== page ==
In JoVE (1)
Articles by Micaela Ricca in JoVE
Cardiac Stress Test Induced by Dobutamine and Monitored by Cardiac Catheterization in Mice Sebastián Dante Calligaris1, Micaela Ricca1, Paulette Conget1 1Instituto de Ciencias, Facultad de Medicina, Clínica Alemana Universidad del Desarrollo We describe the protocol to perform a cardiac stress test induced by dobutamine and monitored by cardiac catheterization in normal mice. Also we show its application to unmask subclinical cardiac disease in high fat diet-induced obese mice.
Other articles by Micaela Ricca on PubMed
Targeting MEK/MAPK Signal Transduction Module Potentiates ATO-induced Apoptosis in Multiple Myeloma Cells Through Multiple Signaling Pathways Blood. Sep, 2008 | Pubmed ID: 18583568 We demonstrate that blockade of the MEK/ERK signaling module, using the small-molecule inhibitors PD184352 or PD325901 (PD), strikingly enhances arsenic trioxide (ATO)-induced cytotoxicity in human myeloma cell lines (HMCLs) and in tumor cells from patients with multiple myeloma (MM) through a caspase-dependent mechanism. In HMCLs retaining a functional p53, PD treatment greatly enhances the ATO-induced p53 accumulation and p73, a p53 paralog, cooperates with p53 in caspase activation and apoptosis induction. In HMCLs carrying a nonfunctional p53, cotreatment with PD strikingly elevates the (DR4 + DR5)/(DcR1 + DcR2) tumor necrosis factor (TNF)-related apoptosis-inducing ligand (TRAIL) receptors ratio and caspase-8 activation of ATO-treated cells. In MM cells, irrespective of p53 status, the combined PD/ATO treatment increases the level of the proapoptotic protein Bim (PD-mediated) and decreases antiapoptotic protein Mcl-1 (ATO-mediated). Moreover, Bim physically interacts with both DR4 and DR5 TRAIL receptors in PD/ATO-treated cells, and loss of Bim interferes with the activation of both extrinsic and intrinsic apoptotic pathways in response to PD/ATO. Finally, PD/ATO treatment induces tumor regression, prolongs survival, and is well tolerated in vivo in a human plasmacytoma xenograft model. These preclinical studies provide the framework for testing PD325901 and ATO combination therapy in clinical trials aimed to improve patient outcome in MM.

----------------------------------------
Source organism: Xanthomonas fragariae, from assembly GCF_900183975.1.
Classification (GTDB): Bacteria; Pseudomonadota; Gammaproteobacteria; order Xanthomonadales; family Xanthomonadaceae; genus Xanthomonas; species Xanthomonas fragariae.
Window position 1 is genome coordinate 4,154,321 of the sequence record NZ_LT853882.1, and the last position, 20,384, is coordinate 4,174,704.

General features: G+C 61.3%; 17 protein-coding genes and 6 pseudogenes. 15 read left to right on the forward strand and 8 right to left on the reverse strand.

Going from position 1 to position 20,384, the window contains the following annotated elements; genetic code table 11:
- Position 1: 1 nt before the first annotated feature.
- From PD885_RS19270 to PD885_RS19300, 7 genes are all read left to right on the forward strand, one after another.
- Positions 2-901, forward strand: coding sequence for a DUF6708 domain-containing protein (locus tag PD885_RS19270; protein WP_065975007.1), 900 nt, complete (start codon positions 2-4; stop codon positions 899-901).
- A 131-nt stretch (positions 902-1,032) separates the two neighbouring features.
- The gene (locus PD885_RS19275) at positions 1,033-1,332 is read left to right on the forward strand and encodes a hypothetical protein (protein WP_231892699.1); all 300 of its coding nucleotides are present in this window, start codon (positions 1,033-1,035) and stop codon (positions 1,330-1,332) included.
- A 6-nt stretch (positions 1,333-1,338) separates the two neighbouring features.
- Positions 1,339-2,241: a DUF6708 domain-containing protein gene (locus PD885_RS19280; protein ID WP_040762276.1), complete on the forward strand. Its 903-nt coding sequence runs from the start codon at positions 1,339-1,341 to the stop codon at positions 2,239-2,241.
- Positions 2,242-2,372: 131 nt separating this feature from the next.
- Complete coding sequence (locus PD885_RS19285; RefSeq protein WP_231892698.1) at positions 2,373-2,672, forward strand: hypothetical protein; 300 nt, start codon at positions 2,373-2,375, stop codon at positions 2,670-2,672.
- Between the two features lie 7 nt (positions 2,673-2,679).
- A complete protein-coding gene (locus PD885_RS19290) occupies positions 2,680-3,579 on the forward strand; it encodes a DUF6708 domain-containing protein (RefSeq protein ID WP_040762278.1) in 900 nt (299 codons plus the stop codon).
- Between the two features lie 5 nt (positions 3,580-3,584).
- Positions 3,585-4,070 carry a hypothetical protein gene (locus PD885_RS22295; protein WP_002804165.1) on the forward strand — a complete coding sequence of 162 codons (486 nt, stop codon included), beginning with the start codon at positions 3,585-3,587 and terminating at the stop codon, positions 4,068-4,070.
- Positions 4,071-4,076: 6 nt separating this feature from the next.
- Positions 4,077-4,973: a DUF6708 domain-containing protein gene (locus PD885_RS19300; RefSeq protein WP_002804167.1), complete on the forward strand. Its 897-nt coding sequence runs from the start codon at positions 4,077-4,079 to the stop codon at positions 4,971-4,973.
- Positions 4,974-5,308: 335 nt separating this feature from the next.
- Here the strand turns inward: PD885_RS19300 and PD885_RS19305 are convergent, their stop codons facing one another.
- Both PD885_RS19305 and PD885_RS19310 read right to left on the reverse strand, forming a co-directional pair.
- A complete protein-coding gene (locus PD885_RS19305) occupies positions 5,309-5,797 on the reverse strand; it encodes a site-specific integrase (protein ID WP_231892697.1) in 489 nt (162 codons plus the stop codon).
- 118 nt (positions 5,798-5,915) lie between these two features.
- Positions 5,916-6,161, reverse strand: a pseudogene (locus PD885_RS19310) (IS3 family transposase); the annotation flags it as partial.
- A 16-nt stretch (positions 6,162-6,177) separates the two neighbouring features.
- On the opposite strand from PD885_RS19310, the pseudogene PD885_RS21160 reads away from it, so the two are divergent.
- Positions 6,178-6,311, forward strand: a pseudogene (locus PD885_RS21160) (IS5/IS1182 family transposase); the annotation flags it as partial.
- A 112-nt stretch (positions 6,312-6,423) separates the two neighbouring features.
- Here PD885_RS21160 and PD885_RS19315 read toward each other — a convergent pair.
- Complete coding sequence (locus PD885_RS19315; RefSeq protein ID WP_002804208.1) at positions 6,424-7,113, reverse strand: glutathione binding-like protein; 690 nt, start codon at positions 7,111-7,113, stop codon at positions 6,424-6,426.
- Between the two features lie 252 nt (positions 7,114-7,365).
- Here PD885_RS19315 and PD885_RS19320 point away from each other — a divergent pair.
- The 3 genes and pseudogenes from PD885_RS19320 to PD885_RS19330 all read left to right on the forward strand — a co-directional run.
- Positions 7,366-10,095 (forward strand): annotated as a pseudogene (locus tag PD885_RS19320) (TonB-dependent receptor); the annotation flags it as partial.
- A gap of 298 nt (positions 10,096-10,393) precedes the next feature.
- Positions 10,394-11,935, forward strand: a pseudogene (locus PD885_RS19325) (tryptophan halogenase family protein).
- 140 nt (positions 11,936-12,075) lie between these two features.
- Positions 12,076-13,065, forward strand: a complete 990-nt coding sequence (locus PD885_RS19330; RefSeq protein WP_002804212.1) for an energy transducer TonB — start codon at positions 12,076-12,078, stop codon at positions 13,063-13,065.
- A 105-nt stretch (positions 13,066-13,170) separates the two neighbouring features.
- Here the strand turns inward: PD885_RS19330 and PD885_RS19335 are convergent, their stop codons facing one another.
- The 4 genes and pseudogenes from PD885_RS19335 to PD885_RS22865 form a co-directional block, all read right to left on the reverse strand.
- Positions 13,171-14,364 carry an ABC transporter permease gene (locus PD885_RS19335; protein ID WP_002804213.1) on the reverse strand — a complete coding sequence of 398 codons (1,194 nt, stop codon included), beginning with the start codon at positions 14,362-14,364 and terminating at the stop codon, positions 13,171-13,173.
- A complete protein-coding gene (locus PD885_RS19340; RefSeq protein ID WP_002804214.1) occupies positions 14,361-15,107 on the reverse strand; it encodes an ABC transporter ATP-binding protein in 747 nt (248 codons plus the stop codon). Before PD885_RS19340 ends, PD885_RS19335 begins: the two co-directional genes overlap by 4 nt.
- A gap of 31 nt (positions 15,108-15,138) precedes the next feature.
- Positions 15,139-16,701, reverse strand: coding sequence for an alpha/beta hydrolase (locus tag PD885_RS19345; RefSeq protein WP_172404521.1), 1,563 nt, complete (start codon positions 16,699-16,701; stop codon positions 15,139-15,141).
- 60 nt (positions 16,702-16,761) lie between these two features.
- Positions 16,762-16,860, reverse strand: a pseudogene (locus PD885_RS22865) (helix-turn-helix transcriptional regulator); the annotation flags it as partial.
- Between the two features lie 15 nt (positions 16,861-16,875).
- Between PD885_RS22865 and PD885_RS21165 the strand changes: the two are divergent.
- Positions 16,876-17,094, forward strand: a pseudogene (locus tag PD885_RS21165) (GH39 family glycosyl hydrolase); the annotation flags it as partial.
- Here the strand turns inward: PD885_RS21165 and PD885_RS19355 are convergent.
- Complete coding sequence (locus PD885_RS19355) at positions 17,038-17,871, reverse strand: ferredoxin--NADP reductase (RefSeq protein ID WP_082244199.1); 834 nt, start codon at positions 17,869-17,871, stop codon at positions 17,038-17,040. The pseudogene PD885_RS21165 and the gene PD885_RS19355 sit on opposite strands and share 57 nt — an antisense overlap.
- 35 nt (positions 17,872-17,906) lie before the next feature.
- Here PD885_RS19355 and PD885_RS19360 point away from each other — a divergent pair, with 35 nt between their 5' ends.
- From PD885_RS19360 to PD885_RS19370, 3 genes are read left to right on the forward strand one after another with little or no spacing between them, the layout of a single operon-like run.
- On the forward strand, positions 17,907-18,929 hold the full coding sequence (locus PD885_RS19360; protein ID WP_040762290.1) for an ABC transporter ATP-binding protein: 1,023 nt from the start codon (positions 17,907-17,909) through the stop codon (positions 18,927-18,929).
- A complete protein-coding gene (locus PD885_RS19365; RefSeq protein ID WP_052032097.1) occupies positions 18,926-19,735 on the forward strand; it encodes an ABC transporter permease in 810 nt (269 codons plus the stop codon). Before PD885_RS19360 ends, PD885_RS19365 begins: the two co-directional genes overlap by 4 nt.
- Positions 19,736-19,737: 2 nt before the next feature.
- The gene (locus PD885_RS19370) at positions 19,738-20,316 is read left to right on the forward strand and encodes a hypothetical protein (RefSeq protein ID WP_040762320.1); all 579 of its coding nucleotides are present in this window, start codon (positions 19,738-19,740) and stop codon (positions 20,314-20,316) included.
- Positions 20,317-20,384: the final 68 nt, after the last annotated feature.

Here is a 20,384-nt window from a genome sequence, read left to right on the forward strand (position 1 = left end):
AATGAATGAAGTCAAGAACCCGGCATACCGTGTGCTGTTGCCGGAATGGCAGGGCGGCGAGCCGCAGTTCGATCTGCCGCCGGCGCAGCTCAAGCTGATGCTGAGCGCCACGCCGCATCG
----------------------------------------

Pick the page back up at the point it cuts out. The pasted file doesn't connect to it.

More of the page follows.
Intravenous Administration of Multipotent Stromal Cells Prevents the Onset of Non-alcoholic Steatohepatitis in Obese Mice with Metabolic Syndrome Journal of Hepatology. Nov, 2011 | Pubmed ID: 21356258 Metabolic syndrome is secondary to obesity and characterized by dyslipidemia, insulin resistance, and hypertension. Non-alcoholic fatty liver disease is its hepatic manifestation, whose progression-limiting step is non-alcoholic steatohepatitis (NASH). The latter is characterized by lipid accumulation, hepatocyte damage, leukocyte infiltration, and fibrosis. NASH is a prodrome to cirrhosis and hepatocellular carcinoma. Multipotent stromal cells (MSCs) have been shown to be immunomodulatory and contribute to liver regeneration in acute failure conditions. Our aim was to evaluate whether MSC administration prevents the onset of NASH in obese mice with metabolic syndrome.
The Antidiabetic Effect of Mesenchymal Stem Cells is Unrelated to Their Transdifferentiation Potential but to Their Capability to Restore Th1/Th2 Balance and to Modify the Pancreatic Microenvironment Stem Cells (Dayton, Ohio). Aug, 2012 | Pubmed ID: 22644660 Type 1 diabetes mellitus (T1DM) is a chronic metabolic disease that results from cell-mediated autoimmune destruction of insulin-producing cells. In T1DM animal models, it has been shown that the systemic administration of multipotent mesenchymal stromal cells, also referred as to mesenchymal stem cells (MSCs), results in the regeneration of pancreatic islets. Mechanisms underlying this effect are still poorly understood. Our aims were to assess whether donor MSCs (a) differentiate into pancreatic Î²-cells and (b) modify systemic and pancreatic pathophysiologic markers of T1DM. After the intravenous administration of 5 Ã— 10(5) syngeneic MSCs, we observed that mice with T1DM reverted their hyperglycemia and presented no donor-derived insulin-producing cells. In contrast, 7 and 65 days post-transplantation, MSCs were engrafted into secondary lymphoid organs. This correlated with a systemic and local reduction in the abundance of autoaggressive T cells together with an increase in regulatory T cells. Additionally, in the pancreas of mice with T1DM treated with MSCs, we observed a cytokine profile shift from proinflammatory to antinflammatory. MSC transplantation did not reduce pancreatic cell apoptosis but recovered local expression and increased the circulating levels of epidermal growth factor, a pancreatic trophic factor. Therefore, the antidiabetic effect of MSCs intravenously administered is unrelated to their transdifferentiation potential but to their capability to restore the balance between Th1 and Th2 immunological responses along with the modification of the pancreatic microenvironment. Our data should be taken into account when designing clinical trials aimed to evaluate MSC transplantation in patients with T1DM since the presence of endogenous precursors seems to be critical in order to restore glycemic control.